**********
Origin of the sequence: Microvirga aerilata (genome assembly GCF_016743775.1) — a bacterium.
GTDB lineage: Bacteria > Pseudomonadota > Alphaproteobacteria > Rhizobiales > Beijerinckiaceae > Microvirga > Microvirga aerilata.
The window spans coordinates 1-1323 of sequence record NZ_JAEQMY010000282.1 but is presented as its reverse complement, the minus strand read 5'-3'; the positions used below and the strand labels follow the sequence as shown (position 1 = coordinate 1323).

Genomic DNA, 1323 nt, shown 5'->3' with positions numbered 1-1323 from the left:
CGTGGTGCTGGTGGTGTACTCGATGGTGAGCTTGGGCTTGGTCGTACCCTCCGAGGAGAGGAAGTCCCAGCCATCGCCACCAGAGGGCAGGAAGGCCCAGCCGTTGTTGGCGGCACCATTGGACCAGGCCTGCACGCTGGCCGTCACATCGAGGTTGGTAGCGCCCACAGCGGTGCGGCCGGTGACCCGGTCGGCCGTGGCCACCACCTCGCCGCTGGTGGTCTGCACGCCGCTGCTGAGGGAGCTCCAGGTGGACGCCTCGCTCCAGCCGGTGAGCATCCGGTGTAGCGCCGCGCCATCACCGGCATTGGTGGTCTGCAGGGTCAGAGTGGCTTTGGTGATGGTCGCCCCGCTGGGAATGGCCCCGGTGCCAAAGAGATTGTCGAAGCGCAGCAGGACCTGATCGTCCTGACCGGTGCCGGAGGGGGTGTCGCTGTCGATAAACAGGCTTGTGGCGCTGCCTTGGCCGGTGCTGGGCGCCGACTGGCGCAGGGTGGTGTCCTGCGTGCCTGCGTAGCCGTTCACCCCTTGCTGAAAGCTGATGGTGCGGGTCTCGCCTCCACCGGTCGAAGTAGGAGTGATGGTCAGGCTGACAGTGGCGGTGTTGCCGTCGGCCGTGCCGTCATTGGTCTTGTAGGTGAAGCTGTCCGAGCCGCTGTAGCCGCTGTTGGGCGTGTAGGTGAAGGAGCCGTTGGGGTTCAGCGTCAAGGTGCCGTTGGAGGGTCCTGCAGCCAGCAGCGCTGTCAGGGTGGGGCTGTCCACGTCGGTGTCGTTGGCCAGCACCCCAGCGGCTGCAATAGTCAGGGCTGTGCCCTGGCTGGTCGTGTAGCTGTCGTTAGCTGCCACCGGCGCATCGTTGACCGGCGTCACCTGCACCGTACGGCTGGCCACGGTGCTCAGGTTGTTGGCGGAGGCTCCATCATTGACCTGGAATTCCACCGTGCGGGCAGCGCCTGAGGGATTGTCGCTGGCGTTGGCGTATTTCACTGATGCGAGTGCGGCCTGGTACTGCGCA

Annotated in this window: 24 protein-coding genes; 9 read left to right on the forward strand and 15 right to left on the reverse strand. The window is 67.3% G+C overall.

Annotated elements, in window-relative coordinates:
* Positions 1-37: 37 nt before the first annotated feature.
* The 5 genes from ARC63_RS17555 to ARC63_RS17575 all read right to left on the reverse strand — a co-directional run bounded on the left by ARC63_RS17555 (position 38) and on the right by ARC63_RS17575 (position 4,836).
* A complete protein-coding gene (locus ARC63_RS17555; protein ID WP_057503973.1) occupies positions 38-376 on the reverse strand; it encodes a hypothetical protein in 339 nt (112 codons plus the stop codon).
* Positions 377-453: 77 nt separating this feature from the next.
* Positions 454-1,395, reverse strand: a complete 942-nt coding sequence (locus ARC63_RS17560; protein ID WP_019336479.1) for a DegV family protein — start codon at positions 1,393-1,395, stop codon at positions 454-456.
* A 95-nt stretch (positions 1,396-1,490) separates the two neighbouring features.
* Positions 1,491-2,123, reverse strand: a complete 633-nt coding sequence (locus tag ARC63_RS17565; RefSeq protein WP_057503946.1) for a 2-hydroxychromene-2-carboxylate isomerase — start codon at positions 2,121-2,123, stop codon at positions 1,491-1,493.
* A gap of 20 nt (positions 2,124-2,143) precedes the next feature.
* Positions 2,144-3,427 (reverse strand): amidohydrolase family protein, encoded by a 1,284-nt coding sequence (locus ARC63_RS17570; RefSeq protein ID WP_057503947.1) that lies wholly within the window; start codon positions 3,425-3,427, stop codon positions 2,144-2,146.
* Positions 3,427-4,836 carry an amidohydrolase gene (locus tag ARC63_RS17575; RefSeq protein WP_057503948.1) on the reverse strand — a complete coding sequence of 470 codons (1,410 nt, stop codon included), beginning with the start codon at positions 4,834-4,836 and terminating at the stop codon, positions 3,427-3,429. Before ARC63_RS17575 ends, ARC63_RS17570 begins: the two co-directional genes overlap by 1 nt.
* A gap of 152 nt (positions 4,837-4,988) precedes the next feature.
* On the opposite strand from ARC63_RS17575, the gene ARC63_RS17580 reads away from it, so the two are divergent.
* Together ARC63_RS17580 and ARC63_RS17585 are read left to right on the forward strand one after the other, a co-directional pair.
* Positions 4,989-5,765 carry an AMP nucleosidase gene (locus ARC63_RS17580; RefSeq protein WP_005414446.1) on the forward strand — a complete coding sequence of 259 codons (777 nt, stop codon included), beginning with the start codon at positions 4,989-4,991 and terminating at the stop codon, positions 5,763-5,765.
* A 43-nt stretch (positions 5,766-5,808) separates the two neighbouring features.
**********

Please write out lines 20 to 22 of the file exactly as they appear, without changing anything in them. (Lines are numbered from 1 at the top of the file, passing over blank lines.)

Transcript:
* Together ARC63_RS17580 and ARC63_RS17585 are read left to right on the forward strand one after the other, a co-directional pair.
* Positions 4,989-5,765 carry an AMP nucleosidase gene (locus ARC63_RS17580; RefSeq protein WP_005414446.1) on the forward strand — a complete coding sequence of 259 codons (777 nt, stop codon included), beginning with the start codon at positions 4,989-4,991 and terminating at the stop codon, positions 5,763-5,765.
* A 43-nt stretch (positions 5,766-5,808) separates the two neighbouring features.